Should the bitcoin network suddenly split into rival networks, those negatively impacted in a shake-up may be unable to turn to courts for recourse.
In conversation with , legal experts discussed the more notable claims that have emerged amidst escalating discussions about a potential bitcoin hard fork, a process by which a portion of the network could migrate to new software, possibly creating two separate blockchains – and two bitcoin tokens – in the process.
In recent days, bitcoin’s miners and developers have shown an increasing determination to back separate visions for the technology’s path forward, in the process claiming that certain actions taken by the other party could result in legal consequences.
On one side, miners have put forth the idea they could sue developers for changes to bitcoin’s consensus algorithm, should it result in their inability to operate profitably. On the other hand, developers have implied miners could face repercussions should they act aggressively, or maliciously, to disrupt one of the two resulting blockchains.
First and foremost, lawyers queried by reported that jurisdiction was likely to prove the biggest hurdle in any lawsuit, given the disparate locations of bitcoin’s key participants.
Stephen Palley, counsel at Washington, DC, law firm Anderson Kill, told :
“Legal theories aren’t the hard part here, jurisdiction is. In the absence of an express contract between someone with bitcoin and someone who can change the rules, you enter into the world of implied contracts and equitable remedies.”
Andrew Hinkes, a lawyer at Florida law firm Berger Singerman offered a similar concern.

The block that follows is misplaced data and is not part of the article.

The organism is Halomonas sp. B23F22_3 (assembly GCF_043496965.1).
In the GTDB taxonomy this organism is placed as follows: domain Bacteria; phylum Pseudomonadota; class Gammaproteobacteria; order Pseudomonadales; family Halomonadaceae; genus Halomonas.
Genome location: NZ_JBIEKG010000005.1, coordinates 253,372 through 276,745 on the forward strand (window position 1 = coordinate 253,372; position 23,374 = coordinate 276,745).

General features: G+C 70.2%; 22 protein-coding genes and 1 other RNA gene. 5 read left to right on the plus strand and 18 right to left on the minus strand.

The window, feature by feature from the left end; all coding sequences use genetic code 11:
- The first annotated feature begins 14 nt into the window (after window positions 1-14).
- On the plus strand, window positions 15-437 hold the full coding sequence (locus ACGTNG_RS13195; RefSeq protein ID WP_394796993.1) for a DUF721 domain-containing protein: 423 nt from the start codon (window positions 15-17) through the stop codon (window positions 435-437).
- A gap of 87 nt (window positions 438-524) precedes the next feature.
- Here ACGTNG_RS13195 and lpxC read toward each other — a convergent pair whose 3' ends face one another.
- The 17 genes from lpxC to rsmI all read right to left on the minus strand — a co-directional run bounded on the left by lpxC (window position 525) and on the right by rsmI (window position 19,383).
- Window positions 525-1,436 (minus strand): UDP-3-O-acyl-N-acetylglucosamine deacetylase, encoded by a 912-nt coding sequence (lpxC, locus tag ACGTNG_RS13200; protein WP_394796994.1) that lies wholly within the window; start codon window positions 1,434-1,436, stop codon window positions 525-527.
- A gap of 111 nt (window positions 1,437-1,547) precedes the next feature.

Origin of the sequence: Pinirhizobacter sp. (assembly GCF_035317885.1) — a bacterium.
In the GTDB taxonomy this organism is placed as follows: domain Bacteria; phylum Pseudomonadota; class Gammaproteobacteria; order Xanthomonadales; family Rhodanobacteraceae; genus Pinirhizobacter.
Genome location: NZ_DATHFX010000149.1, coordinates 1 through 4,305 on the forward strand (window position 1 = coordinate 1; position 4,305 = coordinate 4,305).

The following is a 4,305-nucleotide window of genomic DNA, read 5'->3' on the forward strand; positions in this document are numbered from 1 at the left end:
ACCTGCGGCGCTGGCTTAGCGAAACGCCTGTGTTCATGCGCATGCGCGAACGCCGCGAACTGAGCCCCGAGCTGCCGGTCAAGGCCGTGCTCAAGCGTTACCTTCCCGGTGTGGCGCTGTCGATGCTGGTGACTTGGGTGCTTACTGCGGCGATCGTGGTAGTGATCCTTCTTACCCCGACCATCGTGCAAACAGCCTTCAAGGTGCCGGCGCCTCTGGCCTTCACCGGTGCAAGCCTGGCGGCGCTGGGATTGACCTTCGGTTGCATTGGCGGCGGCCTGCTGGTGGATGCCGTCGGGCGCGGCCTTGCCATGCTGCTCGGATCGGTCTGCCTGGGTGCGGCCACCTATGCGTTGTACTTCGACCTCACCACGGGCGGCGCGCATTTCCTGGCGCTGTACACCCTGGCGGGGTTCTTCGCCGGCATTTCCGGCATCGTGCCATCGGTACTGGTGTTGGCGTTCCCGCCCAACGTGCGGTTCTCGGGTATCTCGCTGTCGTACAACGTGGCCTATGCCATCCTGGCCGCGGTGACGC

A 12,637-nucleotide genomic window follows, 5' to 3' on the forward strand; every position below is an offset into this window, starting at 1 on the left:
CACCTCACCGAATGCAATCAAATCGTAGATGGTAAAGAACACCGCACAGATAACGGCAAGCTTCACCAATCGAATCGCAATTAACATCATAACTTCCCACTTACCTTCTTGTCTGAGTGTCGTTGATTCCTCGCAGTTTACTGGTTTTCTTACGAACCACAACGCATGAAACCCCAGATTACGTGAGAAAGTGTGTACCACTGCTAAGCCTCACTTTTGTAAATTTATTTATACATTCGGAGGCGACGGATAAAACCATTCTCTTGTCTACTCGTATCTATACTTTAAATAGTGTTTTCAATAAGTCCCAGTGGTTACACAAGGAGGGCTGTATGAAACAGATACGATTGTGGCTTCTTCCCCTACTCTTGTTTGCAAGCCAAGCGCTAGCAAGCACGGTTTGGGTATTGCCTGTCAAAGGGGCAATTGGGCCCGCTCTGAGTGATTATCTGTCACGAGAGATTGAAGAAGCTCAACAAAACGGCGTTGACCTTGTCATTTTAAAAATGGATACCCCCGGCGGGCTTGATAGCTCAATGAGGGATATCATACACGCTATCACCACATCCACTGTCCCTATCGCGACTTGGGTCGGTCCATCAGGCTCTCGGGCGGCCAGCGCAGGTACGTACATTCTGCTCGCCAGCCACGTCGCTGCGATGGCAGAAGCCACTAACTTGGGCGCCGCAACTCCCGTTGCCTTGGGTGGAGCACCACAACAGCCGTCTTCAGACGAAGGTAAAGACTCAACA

On either side, he noted that courts are bounded by geographies, something that internet-based economic networks united by blockchains are not.
“There are only certain people that I can sue in a Miami court. The court has to have subject matter jurisdiction, and then you have to have the right person to sue there,” he said.
Hinkes went on to use the example of an anonymous developer named Voldemort, famed for his authorship of bitcoin’s MimbleWimble proposal, as an example, noting that jurisdiction would be hard to prove if identity can’t first be established.
“I don’t know who Voldemort is. That would be a problem. A lot of devs are outside the US. If I want to sue a guy in China, where most of the miners are, I have to sue there,” he continued.
Still, lawyers surveyed reported a much wider host of issues that would suggest such legal claims would likely be byzantine, if not impossible, in practice should a fork result in any claims.
Developer risk low
In discussions, one trend that emerged was the idea that miners would likely be unable to sue protocol developers given the absence of a defined contract between the parties.
According to Marco Santori, fintech lead at Cooley LLP, such claims would be barred, at least in the US.
“Purely economic damages, which are the only damages that I could imagine a miner would suffer, require that there be a contract between the plaintiff and the defendant,” he told . “I’m not aware of any such contract between miners and protocol developers.”
Hinkes agreed that the lack of a direct contract between the parties would prove problematic, should a mining group (as an example) try to sue.
“This has all been done with the tacit understanding that these things can change. There’s never been guarantees the consensus algorithm won’t change. In short, they’re going to have hard time trying to find a person who promised that,” he said.